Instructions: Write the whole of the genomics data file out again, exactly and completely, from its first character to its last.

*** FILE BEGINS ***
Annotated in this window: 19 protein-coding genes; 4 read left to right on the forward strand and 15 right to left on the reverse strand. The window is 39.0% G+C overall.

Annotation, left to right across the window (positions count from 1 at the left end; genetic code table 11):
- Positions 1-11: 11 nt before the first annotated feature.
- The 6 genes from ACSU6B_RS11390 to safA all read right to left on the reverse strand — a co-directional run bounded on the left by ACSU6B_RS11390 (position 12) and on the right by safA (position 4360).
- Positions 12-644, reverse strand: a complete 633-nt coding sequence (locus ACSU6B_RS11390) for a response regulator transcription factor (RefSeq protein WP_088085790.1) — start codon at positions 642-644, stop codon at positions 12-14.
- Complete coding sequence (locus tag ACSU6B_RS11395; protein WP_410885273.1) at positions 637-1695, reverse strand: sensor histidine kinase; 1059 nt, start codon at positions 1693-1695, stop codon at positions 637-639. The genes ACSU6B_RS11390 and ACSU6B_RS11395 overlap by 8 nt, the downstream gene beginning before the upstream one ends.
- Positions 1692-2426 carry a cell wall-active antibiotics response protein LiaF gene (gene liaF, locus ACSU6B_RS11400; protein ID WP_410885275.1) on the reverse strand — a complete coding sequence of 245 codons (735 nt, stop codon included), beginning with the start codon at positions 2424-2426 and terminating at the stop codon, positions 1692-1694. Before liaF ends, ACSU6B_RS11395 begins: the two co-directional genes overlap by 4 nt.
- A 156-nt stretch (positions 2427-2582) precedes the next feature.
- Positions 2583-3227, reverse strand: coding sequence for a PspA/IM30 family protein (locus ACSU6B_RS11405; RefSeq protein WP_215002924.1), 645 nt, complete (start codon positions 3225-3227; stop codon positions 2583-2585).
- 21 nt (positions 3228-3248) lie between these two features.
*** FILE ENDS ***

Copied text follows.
Annotated in this window: 19 protein-coding genes; 4 read left to right on the forward strand and 15 right to left on the reverse strand. The window is 39.0% G+C overall.

Annotation, left to right across the window (positions count from 1 at the left end; genetic code table 11):
- Positions 1-11: 11 nt before the first annotated feature.
- The 6 genes from ACSU6B_RS11390 to safA all read right to left on the reverse strand — a co-directional run bounded on the left by ACSU6B_RS11390 (position 12) and on the right by safA (position 4360).
- Positions 12-644, reverse strand: a complete 633-nt coding sequence (locus ACSU6B_RS11390) for a response regulator transcription factor (RefSeq protein WP_088085790.1) — start codon at positions 642-644, stop codon at positions 12-14.
- Complete coding sequence (locus tag ACSU6B_RS11395; protein WP_410885273.1) at positions 637-1695, reverse strand: sensor histidine kinase; 1059 nt, start codon at positions 1693-1695, stop codon at positions 637-639. The genes ACSU6B_RS11390 and ACSU6B_RS11395 overlap by 8 nt, the downstream gene beginning before the upstream one ends.
- Positions 1692-2426 carry a cell wall-active antibiotics response protein LiaF gene (gene liaF, locus ACSU6B_RS11400; protein ID WP_410885275.1) on the reverse strand — a complete coding sequence of 245 codons (735 nt, stop codon included), beginning with the start codon at positions 2424-2426 and terminating at the stop codon, positions 1692-1694. Before liaF ends, ACSU6B_RS11395 begins: the two co-directional genes overlap by 4 nt.
- A 156-nt stretch (positions 2427-2582) precedes the next feature.
- Positions 2583-3227, reverse strand: coding sequence for a PspA/IM30 family protein (locus ACSU6B_RS11405; RefSeq protein WP_215002924.1), 645 nt, complete (start codon positions 3225-3227; stop codon positions 2583-2585).
- 21 nt (positions 3228-3248) lie between these two features.